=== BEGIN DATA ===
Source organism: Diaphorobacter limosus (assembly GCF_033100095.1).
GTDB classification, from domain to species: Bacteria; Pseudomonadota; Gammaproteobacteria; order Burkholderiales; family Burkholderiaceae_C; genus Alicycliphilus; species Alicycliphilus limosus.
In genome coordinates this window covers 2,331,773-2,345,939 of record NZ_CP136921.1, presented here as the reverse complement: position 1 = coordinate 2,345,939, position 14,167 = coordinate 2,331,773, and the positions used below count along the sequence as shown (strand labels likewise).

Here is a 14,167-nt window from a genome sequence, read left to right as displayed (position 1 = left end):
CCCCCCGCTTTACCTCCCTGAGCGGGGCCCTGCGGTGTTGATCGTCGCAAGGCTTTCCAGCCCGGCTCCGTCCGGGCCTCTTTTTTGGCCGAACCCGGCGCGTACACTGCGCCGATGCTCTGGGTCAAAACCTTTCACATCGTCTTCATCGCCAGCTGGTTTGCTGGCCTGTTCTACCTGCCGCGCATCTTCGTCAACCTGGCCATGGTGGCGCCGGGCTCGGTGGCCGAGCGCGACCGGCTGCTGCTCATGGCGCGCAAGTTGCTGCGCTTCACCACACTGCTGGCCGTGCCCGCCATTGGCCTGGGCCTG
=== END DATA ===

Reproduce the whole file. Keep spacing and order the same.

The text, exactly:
Source organism: Diaphorobacter limosus (assembly GCF_033100095.1).
GTDB classification, from domain to species: Bacteria; Pseudomonadota; Gammaproteobacteria; order Burkholderiales; family Burkholderiaceae_C; genus Alicycliphilus; species Alicycliphilus limosus.
In genome coordinates this window covers 2,331,773-2,345,939 of record NZ_CP136921.1, presented here as the reverse complement: position 1 = coordinate 2,345,939, position 14,167 = coordinate 2,331,773, and the positions used below count along the sequence as shown (strand labels likewise).

Here is a 14,167-nt window from a genome sequence, read left to right as displayed (position 1 = left end):
CCCCCCGCTTTACCTCCCTGAGCGGGGCCCTGCGGTGTTGATCGTCGCAAGGCTTTCCAGCCCGGCTCCGTCCGGGCCTCTTTTTTGGCCGAACCCGGCGCGTACACTGCGCCGATGCTCTGGGTCAAAACCTTTCACATCGTCTTCATCGCCAGCTGGTTTGCTGGCCTGTTCTACCTGCCGCGCATCTTCGTCAACCTGGCCATGGTGGCGCCGGGCTCGGTGGCCGAGCGCGACCGGCTGCTGCTCATGGCGCGCAAGTTGCTGCGCTTCACCACACTGCTGGCCGTGCCCGCCATTGGCCTGGGCCTG